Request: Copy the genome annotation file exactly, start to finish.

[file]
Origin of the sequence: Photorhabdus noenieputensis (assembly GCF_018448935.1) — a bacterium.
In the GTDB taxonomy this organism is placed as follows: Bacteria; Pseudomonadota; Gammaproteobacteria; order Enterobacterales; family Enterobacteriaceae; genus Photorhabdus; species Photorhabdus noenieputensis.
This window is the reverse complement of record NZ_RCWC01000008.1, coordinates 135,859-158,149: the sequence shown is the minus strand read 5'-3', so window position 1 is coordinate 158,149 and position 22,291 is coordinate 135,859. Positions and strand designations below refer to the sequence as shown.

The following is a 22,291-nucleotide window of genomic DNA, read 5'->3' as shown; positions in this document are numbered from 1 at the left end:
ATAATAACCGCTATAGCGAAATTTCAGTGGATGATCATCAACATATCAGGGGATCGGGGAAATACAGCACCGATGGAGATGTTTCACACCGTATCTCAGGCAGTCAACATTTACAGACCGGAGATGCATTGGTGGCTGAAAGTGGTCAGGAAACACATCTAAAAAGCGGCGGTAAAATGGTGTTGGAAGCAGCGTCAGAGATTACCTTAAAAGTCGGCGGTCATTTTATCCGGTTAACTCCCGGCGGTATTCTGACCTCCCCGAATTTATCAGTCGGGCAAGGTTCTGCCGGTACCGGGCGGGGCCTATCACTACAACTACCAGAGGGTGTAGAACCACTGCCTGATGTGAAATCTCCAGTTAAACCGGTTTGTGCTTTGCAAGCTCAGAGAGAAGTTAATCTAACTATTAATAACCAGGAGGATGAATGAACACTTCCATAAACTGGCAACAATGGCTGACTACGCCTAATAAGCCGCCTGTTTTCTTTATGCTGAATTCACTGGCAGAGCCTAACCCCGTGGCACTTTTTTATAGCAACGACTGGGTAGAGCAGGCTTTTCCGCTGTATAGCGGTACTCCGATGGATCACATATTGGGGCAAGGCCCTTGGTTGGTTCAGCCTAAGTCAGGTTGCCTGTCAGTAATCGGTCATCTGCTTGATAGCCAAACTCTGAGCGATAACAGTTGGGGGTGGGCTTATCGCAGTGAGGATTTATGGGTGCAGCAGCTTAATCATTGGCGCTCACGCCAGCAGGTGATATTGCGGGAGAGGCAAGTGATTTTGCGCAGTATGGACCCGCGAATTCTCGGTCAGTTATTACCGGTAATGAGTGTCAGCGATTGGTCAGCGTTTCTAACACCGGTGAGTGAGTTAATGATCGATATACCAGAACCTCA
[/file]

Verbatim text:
Origin of the sequence: Photorhabdus noenieputensis (assembly GCF_018448935.1) — a bacterium.
In the GTDB taxonomy this organism is placed as follows: Bacteria; Pseudomonadota; Gammaproteobacteria; order Enterobacterales; family Enterobacteriaceae; genus Photorhabdus; species Photorhabdus noenieputensis.
This window is the reverse complement of record NZ_RCWC01000008.1, coordinates 135,859-158,149: the sequence shown is the minus strand read 5'-3', so window position 1 is coordinate 158,149 and position 22,291 is coordinate 135,859. Positions and strand designations below refer to the sequence as shown.

The following is a 22,291-nucleotide window of genomic DNA, read 5'->3' as shown; positions in this document are numbered from 1 at the left end:
ATAATAACCGCTATAGCGAAATTTCAGTGGATGATCATCAACATATCAGGGGATCGGGGAAATACAGCACCGATGGAGATGTTTCACACCGTATCTCAGGCAGTCAACATTTACAGACCGGAGATGCATTGGTGGCTGAAAGTGGTCAGGAAACACATCTAAAAAGCGGCGGTAAAATGGTGTTGGAAGCAGCGTCAGAGATTACCTTAAAAGTCGGCGGTCATTTTATCCGGTTAACTCCCGGCGGTATTCTGACCTCCCCGAATTTATCAGTCGGGCAAGGTTCTGCCGGTACCGGGCGGGGCCTATCACTACAACTACCAGAGGGTGTAGAACCACTGCCTGATGTGAAATCTCCAGTTAAACCGGTTTGTGCTTTGCAAGCTCAGAGAGAAGTTAATCTAACTATTAATAACCAGGAGGATGAATGAACACTTCCATAAACTGGCAACAATGGCTGACTACGCCTAATAAGCCGCCTGTTTTCTTTATGCTGAATTCACTGGCAGAGCCTAACCCCGTGGCACTTTTTTATAGCAACGACTGGGTAGAGCAGGCTTTTCCGCTGTATAGCGGTACTCCGATGGATCACATATTGGGGCAAGGCCCTTGGTTGGTTCAGCCTAAGTCAGGTTGCCTGTCAGTAATCGGTCATCTGCTTGATAGCCAAACTCTGAGCGATAACAGTTGGGGGTGGGCTTATCGCAGTGAGGATTTATGGGTGCAGCAGCTTAATCATTGGCGCTCACGCCAGCAGGTGATATTGCGGGAGAGGCAAGTGATTTTGCGCAGTATGGACCCGCGAATTCTCGGTCAGTTATTACCGGTAATGAGTGTCAGCGATTGGTCAGCGTTTCTAACACCGGTGAGTGAGTTAATGATCGATATACCAGAACCTCA